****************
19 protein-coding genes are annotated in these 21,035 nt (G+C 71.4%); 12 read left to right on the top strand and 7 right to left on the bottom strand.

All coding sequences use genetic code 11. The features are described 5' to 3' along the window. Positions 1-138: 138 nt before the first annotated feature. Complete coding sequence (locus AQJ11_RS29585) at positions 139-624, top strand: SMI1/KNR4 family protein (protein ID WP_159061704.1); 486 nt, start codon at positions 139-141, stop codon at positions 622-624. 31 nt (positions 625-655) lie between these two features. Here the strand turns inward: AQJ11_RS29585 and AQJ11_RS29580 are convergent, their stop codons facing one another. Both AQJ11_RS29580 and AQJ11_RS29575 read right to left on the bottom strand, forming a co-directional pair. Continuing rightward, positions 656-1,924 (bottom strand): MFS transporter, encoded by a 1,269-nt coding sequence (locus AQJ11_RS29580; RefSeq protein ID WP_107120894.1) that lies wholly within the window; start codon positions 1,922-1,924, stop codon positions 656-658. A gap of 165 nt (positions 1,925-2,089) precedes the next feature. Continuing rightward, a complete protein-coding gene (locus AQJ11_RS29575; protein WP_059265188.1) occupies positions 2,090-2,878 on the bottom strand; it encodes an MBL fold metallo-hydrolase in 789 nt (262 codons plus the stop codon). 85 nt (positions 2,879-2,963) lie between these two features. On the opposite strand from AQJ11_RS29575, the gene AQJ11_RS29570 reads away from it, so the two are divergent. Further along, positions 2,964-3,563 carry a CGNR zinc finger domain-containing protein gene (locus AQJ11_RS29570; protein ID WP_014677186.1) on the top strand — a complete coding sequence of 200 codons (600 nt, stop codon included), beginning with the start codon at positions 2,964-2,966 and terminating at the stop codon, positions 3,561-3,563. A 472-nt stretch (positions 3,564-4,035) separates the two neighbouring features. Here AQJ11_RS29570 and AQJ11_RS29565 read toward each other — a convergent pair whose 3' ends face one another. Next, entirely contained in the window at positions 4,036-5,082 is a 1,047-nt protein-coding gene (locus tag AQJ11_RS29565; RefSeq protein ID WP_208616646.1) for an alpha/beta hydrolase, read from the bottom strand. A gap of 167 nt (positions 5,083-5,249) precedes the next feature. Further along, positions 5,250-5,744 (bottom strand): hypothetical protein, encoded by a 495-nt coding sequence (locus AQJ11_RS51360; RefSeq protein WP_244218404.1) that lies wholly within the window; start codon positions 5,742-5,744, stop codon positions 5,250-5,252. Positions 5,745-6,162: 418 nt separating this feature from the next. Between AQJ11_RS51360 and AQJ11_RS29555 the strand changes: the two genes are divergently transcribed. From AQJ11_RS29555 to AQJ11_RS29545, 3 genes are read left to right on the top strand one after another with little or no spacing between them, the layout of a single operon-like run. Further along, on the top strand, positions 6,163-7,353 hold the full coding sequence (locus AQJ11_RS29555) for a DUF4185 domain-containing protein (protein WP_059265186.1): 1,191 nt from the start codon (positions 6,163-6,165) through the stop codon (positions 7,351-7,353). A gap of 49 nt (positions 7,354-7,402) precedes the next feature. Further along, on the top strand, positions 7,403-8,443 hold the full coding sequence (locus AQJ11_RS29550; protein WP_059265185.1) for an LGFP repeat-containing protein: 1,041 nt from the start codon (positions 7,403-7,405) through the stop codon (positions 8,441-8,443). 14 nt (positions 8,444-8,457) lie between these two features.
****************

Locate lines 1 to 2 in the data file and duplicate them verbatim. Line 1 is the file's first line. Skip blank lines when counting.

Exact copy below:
19 protein-coding genes are annotated in these 21,035 nt (G+C 71.4%); 12 read left to right on the top strand and 7 right to left on the bottom strand.

All coding sequences use genetic code 11. The features are described 5' to 3' along the window. Positions 1-138: 138 nt before the first annotated feature. Complete coding sequence (locus AQJ11_RS29585) at positions 139-624, top strand: SMI1/KNR4 family protein (protein ID WP_159061704.1); 486 nt, start codon at positions 139-141, stop codon at positions 622-624. 31 nt (positions 625-655) lie between these two features. Here the strand turns inward: AQJ11_RS29585 and AQJ11_RS29580 are convergent, their stop codons facing one another. Both AQJ11_RS29580 and AQJ11_RS29575 read right to left on the bottom strand, forming a co-directional pair. Continuing rightward, positions 656-1,924 (bottom strand): MFS transporter, encoded by a 1,269-nt coding sequence (locus AQJ11_RS29580; RefSeq protein ID WP_107120894.1) that lies wholly within the window; start codon positions 1,922-1,924, stop codon positions 656-658. A gap of 165 nt (positions 1,925-2,089) precedes the next feature. Continuing rightward, a complete protein-coding gene (locus AQJ11_RS29575; protein WP_059265188.1) occupies positions 2,090-2,878 on the bottom strand; it encodes an MBL fold metallo-hydrolase in 789 nt (262 codons plus the stop codon). 85 nt (positions 2,879-2,963) lie between these two features. On the opposite strand from AQJ11_RS29575, the gene AQJ11_RS29570 reads away from it, so the two are divergent. Further along, positions 2,964-3,563 carry a CGNR zinc finger domain-containing protein gene (locus AQJ11_RS29570; protein ID WP_014677186.1) on the top strand — a complete coding sequence of 200 codons (600 nt, stop codon included), beginning with the start codon at positions 2,964-2,966 and terminating at the stop codon, positions 3,561-3,563. A 472-nt stretch (positions 3,564-4,035) separates the two neighbouring features. Here AQJ11_RS29570 and AQJ11_RS29565 read toward each other — a convergent pair whose 3' ends face one another. Next, entirely contained in the window at positions 4,036-5,082 is a 1,047-nt protein-coding gene (locus tag AQJ11_RS29565; RefSeq protein ID WP_208616646.1) for an alpha/beta hydrolase, read from the bottom strand. A gap of 167 nt (positions 5,083-5,249) precedes the next feature. Further along, positions 5,250-5,744 (bottom strand): hypothetical protein, encoded by a 495-nt coding sequence (locus AQJ11_RS51360; RefSeq protein WP_244218404.1) that lies wholly within the window; start codon positions 5,742-5,744, stop codon positions 5,250-5,252. Positions 5,745-6,162: 418 nt separating this feature from the next. Between AQJ11_RS51360 and AQJ11_RS29555 the strand changes: the two genes are divergently transcribed. From AQJ11_RS29555 to AQJ11_RS29545, 3 genes are read left to right on the top strand one after another with little or no spacing between them, the layout of a single operon-like run. Further along, on the top strand, positions 6,163-7,353 hold the full coding sequence (locus AQJ11_RS29555) for a DUF4185 domain-containing protein (protein WP_059265186.1): 1,191 nt from the start codon (positions 6,163-6,165) through the stop codon (positions 7,351-7,353). A gap of 49 nt (positions 7,354-7,402) precedes the next feature. Further along, on the top strand, positions 7,403-8,443 hold the full coding sequence (locus AQJ11_RS29550; protein WP_059265185.1) for an LGFP repeat-containing protein: 1,041 nt from the start codon (positions 7,403-7,405) through the stop codon (positions 8,441-8,443). 14 nt (positions 8,444-8,457) lie between these two features.